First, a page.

Laura: I am super inspired by the Riot Grrrl movement in the ‘90s, with Kathleen Hanna and her amazing band, Bikini Kill. I like that vision of Girl Power with all the vibes and energies. This leads to another very influential ‘90s bands like The Breeders, Sonic Youth, and my heroine, PJ Harvey. At the same time, my other significant musical influences are in the ‘80s. I love the reverb on a Sisters of Mercy snare drum, or the tremolo in Chris Isaak’s guitar, and the outstanding melodies of The Cure songs. I like these very old sounds, but we are focusing on a contemporary production and I am glad that my producer, Bonassis, has a crazy mind with fantastic ideas and he’s able to transform my wishes into these compositions.

Izzy: Have you had any particular favorite reactions to Sirens so far?

Laura: Well, I don’t really have a favorite reaction because I was really grateful and kind of surprised by every reaction I got. Obviously, I love my album and I think it is great because I put everything I got in there, but to hear all the beautiful reactions was truly amazing to me. It is wonderful to see that people love and enjoy listening to my work – I really appreciate that!

Izzy: Do you, yourself, have a favorite album track?  I really love “Late Night Conversations.”  It reminds me of the best ‘90s blends of singing/songwriting and alt rock.  It totally reminds me of Tanya Donelly at her most playfully rambunctious.

Laura: That is a hard one. But I think “Innocent” is one of my favorites. It reminds me of a ‘90s soundtrack for a college movie, like Clueless. And I really like the bitter sweetness of the whole song.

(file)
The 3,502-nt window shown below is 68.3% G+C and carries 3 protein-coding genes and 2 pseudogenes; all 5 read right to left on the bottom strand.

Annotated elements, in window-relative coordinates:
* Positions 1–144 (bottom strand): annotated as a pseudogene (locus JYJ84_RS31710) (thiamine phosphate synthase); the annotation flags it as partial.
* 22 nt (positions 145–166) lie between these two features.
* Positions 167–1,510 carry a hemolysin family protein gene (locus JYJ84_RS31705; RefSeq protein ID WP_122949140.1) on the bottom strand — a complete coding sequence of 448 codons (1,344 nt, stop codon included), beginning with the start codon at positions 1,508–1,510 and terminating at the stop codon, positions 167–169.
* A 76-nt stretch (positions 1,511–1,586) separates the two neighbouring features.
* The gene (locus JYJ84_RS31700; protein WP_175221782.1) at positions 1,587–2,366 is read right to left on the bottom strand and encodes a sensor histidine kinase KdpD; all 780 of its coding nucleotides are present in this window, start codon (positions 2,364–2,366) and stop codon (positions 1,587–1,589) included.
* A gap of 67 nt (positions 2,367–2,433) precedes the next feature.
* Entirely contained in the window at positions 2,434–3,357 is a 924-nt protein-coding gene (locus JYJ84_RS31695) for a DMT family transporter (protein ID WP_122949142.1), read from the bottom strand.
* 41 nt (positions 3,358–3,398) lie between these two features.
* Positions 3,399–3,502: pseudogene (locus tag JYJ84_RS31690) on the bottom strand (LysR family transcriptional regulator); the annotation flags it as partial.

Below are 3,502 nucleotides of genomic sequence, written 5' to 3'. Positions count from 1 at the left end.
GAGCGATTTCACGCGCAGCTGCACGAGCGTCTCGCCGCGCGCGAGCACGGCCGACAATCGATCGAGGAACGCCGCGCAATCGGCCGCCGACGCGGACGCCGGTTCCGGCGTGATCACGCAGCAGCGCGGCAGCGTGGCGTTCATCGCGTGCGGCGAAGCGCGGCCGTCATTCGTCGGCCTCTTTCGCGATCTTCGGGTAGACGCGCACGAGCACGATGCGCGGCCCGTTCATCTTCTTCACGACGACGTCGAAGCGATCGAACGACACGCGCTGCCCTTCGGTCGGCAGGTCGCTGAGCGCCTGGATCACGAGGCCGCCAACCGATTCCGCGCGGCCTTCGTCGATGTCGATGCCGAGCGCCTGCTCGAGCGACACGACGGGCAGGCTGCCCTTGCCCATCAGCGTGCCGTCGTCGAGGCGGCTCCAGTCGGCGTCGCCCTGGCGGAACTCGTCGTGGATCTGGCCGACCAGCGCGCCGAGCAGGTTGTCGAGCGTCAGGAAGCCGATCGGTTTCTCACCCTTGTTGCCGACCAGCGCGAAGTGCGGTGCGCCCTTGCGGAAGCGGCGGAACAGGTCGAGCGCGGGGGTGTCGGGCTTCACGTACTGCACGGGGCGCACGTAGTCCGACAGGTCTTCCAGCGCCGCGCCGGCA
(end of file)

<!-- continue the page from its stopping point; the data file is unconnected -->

Izzy: Not to detract from your music, but you have a fucking amazing sense of fashion. What does that draw inspiration from, if that’s even something you think about?  Do you have any particularly significant style icons?

Laura: Thank you! When it comes to fashion I am attracted and inspired by people, visuals, and vibes. I’m not thinking too much about these things but subconsciously, I soak everything in of the ‘60s and ‘70s –  my favorite style decades. Pictures and people have the biggest influence on me when it comes to style. I like to rely on originals, like real people and real, old vintage stuff where I can feel and see the soul of the pieces. My style icons are the ‘60s Brighton Mod’s, Sophia Loren, Keith Richards, and Uschi Obermaier.

Izzy: You have a few live dates scheduled for later this year.  What can those fans expect of the live show?

Laura: We are going to plan a little tour in fall in Europe. I will play all the songs of Sirens and I promise it will be louder and noisier than it is on the album. I like to add a little chaos to my live shows.

Izzy: In addition to that, how do you hope and plan to spend 2015?

Laura: I hope I’ll be able to tour a lot. To see new places, meet new people, and have great moments on and off stage. There is a vision of a 7″ in my mind with special versions of my songs. I don’t know… maybe that is something that I will bring to life in these next few months.

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During the day Izzy Cihak teaches transgression, subversion, and revolution at Temple University. At night he haunts Philthy's best venues to cover worthwhile acts for Philthy Mag. Morrissey is everything to him and, in their own heads, all of his friends see themselves as Zooey Deschanel.